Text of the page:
BVLGARI, the magnificent Italian Jeweler since 1884
Bulgari ranks as one of Italy’s most prominent fine jewelry and luxury brands, expanding from silver jewelry into a myriad of categories including a chain of hotels. We look back at the history of the Bulgari brand, from its origins in a humble Greek village to its rise in popular culture, and get to the bottom of exactly why its logo is, not Bulgari, but BVLGARI.
Born in 1857, Sotirio Voulgaris hailed from a small village in the Pindus Mountains in northern Greece. For generations this area was known for its exceptional silversmith art, a refined skill that had been passed from father to son since the Byzantine Era. Naturally, Voulgaris’s family were also silversmiths who specialized in unique silver earrings, belt buckles, and sword sheaths. And in this same tradition, Voulgaris was trained in his ancestors’ craft, but he distinguished himself as a real artist and entrepreneur. Voulgaris worked alongside his father in the Epirus region, further honing and perfecting his innate silversmith skills.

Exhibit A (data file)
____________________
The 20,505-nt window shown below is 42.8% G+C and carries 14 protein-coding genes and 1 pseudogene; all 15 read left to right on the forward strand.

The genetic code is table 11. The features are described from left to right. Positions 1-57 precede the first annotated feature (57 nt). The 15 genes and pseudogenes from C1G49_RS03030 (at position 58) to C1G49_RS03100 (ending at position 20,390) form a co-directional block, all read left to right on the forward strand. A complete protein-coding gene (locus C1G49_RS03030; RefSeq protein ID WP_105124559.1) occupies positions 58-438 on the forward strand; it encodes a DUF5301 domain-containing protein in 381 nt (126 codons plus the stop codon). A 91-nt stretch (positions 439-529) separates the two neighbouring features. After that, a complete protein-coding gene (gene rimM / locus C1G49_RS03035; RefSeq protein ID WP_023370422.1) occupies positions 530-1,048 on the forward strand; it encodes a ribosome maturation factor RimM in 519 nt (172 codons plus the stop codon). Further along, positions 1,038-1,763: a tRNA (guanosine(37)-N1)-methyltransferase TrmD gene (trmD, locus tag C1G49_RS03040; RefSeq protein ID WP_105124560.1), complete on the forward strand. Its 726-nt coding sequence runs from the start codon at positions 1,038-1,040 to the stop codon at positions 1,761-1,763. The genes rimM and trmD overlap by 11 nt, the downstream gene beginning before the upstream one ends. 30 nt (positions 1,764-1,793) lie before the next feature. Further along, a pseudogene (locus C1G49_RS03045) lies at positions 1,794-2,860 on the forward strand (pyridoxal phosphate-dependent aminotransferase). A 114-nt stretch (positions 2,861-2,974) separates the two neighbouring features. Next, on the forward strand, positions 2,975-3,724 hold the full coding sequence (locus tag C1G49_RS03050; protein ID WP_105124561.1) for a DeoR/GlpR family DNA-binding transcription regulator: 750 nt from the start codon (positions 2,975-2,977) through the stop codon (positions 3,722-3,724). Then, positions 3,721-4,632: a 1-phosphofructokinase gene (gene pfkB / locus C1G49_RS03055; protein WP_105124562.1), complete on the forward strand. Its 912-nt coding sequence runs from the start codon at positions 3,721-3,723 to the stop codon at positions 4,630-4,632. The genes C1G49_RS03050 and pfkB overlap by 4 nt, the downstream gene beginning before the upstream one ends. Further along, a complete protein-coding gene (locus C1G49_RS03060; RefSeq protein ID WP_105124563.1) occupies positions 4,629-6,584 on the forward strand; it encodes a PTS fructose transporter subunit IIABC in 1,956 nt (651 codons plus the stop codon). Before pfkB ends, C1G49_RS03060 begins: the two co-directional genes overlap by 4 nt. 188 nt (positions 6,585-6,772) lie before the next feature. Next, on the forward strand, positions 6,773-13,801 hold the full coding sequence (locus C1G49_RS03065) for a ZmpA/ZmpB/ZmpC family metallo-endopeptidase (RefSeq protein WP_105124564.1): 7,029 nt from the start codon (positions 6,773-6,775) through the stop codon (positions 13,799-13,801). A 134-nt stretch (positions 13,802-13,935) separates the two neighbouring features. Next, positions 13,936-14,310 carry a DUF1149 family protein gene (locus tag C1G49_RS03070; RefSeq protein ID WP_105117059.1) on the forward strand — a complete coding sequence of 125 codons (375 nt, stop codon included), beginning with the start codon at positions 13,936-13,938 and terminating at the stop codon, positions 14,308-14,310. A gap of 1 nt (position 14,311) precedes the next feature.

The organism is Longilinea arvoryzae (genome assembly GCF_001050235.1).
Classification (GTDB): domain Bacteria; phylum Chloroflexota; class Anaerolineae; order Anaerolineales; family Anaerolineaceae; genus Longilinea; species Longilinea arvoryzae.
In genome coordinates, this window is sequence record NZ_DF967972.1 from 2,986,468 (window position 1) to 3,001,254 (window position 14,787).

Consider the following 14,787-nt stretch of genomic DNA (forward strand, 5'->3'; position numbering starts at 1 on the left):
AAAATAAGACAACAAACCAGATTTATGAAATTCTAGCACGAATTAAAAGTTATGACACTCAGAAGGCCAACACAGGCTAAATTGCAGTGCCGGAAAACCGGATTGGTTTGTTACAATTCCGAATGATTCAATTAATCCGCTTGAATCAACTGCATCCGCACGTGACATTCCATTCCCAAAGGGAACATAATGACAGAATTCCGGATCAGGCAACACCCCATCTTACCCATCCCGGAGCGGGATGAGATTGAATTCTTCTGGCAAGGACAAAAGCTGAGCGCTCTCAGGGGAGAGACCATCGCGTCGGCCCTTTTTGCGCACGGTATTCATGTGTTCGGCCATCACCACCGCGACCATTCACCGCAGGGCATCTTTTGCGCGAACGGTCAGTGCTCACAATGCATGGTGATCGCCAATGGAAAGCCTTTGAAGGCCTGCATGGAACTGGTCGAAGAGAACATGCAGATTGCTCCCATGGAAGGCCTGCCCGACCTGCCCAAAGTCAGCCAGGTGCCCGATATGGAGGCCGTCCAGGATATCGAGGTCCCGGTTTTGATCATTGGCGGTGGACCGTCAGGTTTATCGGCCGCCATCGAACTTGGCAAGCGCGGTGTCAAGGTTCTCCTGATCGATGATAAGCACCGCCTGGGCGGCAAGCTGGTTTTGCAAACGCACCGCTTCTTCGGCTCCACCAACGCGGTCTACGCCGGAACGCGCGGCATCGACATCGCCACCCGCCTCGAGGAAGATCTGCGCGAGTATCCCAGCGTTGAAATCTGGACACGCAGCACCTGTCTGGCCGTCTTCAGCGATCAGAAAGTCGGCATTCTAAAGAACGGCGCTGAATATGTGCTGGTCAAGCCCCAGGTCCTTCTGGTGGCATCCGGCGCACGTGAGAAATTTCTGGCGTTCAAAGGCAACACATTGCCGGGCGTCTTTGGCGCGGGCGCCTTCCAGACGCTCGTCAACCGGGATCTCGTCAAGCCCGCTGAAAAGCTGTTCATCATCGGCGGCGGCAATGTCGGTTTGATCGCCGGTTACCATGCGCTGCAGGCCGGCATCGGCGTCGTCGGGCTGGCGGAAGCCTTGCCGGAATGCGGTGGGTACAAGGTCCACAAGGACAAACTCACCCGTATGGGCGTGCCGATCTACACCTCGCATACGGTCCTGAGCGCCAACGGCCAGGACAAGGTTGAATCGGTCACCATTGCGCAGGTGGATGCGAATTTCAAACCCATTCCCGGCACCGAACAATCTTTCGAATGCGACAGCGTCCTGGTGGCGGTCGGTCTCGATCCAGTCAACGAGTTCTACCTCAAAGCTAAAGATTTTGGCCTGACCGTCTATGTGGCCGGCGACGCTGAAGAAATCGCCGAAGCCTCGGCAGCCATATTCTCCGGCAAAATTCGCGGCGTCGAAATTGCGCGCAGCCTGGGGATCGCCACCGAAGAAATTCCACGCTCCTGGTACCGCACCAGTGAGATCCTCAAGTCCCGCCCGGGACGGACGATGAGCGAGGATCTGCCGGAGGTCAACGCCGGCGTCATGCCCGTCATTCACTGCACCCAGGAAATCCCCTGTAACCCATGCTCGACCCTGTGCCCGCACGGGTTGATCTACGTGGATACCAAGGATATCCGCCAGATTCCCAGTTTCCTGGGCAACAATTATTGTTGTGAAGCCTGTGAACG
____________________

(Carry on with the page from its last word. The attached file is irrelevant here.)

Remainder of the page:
In 1877, Voulgaris moved to Corfu, an island off Greece’s northwest coast, then Naples before finally taking root in the rapidly modernizing city of Rome in 1881. Voulgaris opened his first store in Rome in 1884. As his business grew, Voulgaris Italianized his name to Bulgari, the phonetic version of his Greek family name, and adopted Bulgari as his company’s name.
Voulgaris opened the Bulgari flagship at Via Dei Condotti 10 in 1904 with his sons, Constantino and Giorgio. The prime address was meant to appeal to well-heeled British and American tourists visiting Rome. The Bulgari store quickly built its reputation for luxurious, exceptionally well-crafted Greek and Roman-inspired jewelry designs.